tuaw.com: Improve your Stacks with some drawers – Haven’t tried it yet, but sounds like the slickest solution out there.

wsj.com: Google Has Even Bigger Plans for Mobile Phones – The Wall Street Journal is among those reporting Google will bid on some wireless spectrum in January. They report Google is already running a test version of an advanced wireless network.

Security Quest #9 – OSX.RSPlug.A Brings Macs Mainstream

There was news last week of a piece of malware targeting OS X. It’s called OSX.RSPlug.A (a.k.a. DNSChanger) and it’s a trojan distributed through porn sites (no puns). A lot was made of the fact that this *could* redirect browsers to malicious websites, such as phishing sites.

The only real news here was that OS X was specifically targeted by a malware writer. It didn’t exploit any deficiency in OS X security. The only way to get the malware to install was to convince the user that they wanted to install the software. Intego and other security software vendors are promoting the fact that they can detect the trojan.

Let’s look at what’s involved to infect a Mac with this bug. You had to:

  • Visit a website, in this case a porn site, and be enticed into downloading a file. In this case it was said to be a codec needed to view some videos.
  • After downloading the DMG file you had to open it and run the installer.
  • When the installer ran you’d be prompted for your password which you’d have to enter.
  • Then the software would install.

So the only security hole was between the keyboard and the chair, not in the software.

MacWorld has a good article on how to detect the trojan.

The first rule of PC (personal computer, including Macs) should always be only install software from trusted sources. This wasn’t a drive-by install where the user visited a website and it automatically installed. On the other hand, there are people who say they visit websites in bad neighborhoods with Macs since it’s safe and secure. This does show that Macs are beginning to be targeted so that is probably not a good attitude. As much care needs to be taken on Macs as on Windows machines.

One of the things that make Macs a less than perfect choice for visiting bad neighborhoods is that Safari has “Open Safe Files after downloading” enabled by default. It’s a poorly named option and should be turned off. Safari doesn’t determine safety. What it really means is that it will open files which don’t automatically execute anything when all system are working. This includes DMG and PDF files which have recently carried malware. If a vulnerability was found that enabled auto execution this default setting could be deadly. If nothing else, the name gives a false sense of security since it sounds like OS X can determine if the file is safe or not. This is set under Safari preferences, on the general tab. Click the thumbnail at the beginning of this paragraph to see the setting. The screen shot shows the Safari defaults.

If you want to visit bad neighborhoods or want an extra level of protection there is software available to help protect your Mac.

ClamXAV is an free (donationware) virus checker for OS X that’s built on the open source ClamAV anti-virus engine. The software allows certain directories to be watched and all file changes in those directories will be scanned. Scans can also be scheduled. There isn’t any real-time scanning, other than the watch directories feature. I used ClamXAV under Tiger but there are currently Leopard issues so I haven’t re-installed it since upgrading. These issues appear related to scheduling an other non-detection related features.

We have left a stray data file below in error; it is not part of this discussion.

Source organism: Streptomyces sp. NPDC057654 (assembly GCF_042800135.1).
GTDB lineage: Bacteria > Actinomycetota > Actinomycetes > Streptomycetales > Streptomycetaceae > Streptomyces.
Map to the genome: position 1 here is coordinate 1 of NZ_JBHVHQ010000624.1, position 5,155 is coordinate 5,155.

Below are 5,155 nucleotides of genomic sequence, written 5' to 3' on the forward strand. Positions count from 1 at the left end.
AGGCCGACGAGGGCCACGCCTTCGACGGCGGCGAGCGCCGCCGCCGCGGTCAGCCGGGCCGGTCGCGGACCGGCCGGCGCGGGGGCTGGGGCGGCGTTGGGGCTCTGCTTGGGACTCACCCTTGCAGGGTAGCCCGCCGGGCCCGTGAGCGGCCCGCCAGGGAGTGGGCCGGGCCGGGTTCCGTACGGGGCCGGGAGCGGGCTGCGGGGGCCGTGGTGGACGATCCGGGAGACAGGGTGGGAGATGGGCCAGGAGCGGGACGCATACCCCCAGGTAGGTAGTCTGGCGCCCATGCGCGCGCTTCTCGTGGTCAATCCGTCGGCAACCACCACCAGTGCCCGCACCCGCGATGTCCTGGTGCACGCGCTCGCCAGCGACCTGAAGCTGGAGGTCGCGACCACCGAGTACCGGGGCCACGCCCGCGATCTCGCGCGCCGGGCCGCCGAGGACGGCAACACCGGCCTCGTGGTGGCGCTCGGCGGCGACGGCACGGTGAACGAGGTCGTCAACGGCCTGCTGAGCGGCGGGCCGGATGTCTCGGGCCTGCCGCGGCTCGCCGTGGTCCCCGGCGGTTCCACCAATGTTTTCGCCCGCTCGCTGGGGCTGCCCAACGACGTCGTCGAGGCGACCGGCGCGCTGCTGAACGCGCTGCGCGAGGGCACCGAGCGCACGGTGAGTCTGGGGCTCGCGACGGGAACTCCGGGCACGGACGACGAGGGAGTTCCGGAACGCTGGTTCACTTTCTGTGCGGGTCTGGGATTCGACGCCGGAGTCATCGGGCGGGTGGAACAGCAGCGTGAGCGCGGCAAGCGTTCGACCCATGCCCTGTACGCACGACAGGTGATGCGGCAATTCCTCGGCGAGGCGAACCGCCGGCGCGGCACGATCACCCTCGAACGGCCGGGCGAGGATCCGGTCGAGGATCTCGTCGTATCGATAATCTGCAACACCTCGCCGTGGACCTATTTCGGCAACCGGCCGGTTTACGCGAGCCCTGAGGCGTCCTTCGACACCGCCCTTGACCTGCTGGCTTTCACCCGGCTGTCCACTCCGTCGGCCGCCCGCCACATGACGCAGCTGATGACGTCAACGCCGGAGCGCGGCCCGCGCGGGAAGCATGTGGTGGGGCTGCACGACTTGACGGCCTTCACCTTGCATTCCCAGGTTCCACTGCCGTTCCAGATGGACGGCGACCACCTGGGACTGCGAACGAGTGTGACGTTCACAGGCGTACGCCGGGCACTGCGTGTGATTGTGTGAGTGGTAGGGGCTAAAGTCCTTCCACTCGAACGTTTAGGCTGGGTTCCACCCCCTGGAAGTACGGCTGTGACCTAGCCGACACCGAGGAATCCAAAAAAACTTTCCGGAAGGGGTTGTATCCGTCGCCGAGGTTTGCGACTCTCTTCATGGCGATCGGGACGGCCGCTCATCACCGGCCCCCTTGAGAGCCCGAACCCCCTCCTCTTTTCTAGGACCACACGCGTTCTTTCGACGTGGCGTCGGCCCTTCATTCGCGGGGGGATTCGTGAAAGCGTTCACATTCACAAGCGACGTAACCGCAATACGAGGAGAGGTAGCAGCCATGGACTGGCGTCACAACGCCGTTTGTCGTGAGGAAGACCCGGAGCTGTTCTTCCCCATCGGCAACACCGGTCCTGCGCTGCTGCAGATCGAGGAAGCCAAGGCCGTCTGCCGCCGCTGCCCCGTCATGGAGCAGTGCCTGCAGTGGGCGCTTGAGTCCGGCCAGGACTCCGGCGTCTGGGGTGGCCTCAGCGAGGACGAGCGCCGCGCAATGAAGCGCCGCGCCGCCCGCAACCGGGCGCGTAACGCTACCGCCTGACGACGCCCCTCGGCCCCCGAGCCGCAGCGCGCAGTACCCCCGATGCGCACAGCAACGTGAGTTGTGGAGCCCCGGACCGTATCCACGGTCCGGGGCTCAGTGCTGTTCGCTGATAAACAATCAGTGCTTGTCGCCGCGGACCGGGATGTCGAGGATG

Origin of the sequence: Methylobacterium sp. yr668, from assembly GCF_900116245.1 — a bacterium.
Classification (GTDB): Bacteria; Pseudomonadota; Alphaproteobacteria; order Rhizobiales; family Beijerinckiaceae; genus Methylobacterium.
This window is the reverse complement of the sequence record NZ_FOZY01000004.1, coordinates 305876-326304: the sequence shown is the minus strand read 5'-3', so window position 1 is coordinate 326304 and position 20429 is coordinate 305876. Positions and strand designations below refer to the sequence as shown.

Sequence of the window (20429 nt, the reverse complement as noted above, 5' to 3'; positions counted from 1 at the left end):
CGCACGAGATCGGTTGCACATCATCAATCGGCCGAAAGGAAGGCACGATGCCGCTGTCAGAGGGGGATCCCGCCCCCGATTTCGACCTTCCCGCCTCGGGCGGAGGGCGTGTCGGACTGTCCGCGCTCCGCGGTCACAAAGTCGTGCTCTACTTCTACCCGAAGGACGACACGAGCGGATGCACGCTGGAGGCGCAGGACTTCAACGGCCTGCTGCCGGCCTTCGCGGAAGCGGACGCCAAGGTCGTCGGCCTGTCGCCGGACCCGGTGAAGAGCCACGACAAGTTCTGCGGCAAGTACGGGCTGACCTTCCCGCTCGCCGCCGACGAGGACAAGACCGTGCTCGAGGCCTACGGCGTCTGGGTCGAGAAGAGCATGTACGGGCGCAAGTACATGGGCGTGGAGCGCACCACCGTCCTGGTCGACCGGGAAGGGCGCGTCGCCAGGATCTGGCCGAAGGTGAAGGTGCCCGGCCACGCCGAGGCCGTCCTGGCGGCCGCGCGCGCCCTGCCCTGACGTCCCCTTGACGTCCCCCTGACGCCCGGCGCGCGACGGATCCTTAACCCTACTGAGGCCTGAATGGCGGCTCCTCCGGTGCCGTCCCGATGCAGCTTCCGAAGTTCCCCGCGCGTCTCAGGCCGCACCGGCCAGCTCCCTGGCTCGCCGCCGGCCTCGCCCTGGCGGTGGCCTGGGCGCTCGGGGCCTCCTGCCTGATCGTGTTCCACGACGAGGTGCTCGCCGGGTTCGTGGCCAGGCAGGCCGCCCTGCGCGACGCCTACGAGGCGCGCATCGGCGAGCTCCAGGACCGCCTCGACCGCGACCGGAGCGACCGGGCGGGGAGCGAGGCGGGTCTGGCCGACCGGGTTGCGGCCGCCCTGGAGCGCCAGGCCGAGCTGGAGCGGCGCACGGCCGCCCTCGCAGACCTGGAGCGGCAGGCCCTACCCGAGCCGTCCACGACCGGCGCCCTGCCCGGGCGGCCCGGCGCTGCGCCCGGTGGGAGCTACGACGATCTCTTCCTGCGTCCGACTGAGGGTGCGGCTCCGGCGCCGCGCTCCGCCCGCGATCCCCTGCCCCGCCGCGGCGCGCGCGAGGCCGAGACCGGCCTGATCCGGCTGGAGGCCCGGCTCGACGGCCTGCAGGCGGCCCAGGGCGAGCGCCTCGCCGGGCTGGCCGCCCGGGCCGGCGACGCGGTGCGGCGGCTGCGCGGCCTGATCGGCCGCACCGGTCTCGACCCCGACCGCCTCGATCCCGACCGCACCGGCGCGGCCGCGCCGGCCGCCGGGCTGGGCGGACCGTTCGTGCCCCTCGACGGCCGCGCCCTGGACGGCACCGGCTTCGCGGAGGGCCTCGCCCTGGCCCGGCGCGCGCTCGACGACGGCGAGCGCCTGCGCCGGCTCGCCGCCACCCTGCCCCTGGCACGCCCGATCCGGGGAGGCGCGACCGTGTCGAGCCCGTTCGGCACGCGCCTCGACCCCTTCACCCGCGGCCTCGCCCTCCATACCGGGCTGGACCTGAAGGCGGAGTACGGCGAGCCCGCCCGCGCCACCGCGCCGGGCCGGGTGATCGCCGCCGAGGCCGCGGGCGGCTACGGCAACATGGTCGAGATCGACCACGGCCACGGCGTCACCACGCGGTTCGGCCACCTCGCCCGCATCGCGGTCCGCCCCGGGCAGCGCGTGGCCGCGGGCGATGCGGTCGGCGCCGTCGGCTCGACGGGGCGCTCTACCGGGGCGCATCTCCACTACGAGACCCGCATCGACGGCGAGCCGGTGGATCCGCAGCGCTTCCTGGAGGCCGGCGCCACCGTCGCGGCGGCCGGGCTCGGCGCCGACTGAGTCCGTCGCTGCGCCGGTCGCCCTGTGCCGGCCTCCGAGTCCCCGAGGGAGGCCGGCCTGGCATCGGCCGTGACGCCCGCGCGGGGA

Intego has a full menu of security products. They are clearly the market leader in OS X security software. When I switched from Windows I naturally wanted anti-virus software so I purchased an earlier version of their anti-virus software. While I never came across any viruses for it to detect the software seemed fine. My main complaint is I feel they’re expensive. Be aware that their products that include definition updates may have just a one year subscription. I stopped using them when my subscription ran out and I didn’t feel the upgrade cost was justified for me. They also promoted paid upgrades through the same update engine that pulled down virus definition updates but didn’t identify them as paid until the update was selected, which was annoying. Intego has stated all their products are Leopard compatible. Trial versions are available.
MacScan by SecureMac is AntiSpyware program for OS X that is currently Leopard compatible. This is a traditional anti-spyware program that scans the Mac on demand or on a schedule. Detection ranges from tracking cookies to key loggers. A thirty day demo is available. I downloaded and ran the demo today. I’ll have more info when I’ve run it awhile but it’s a fairly simple interface as is shown by the thumbnail at the beginning of this paragraph (click to see full screen). The 41 pieces of spyware detected in the scan where all tracking cookies from websites and web ads. When spyware is detected you have the option of picking and choosing which you want “isolated” in MacScan terms. Despite the term, tracking cookies are just deleted.

Both McAfee and Symantec have security software for the Mac. Neither seems to have particularly good reviews available. The Symantec software can be viewed here (select Macintosh Products from the drop down list). McAfee information is here. Neither Symantec or McAfee products appear Leopard ready.

ClamXav and MacScan appeal to me because they are non-intrusive on the system. They are also the lowest cost solutions. I’ll probably stick with ClamXav.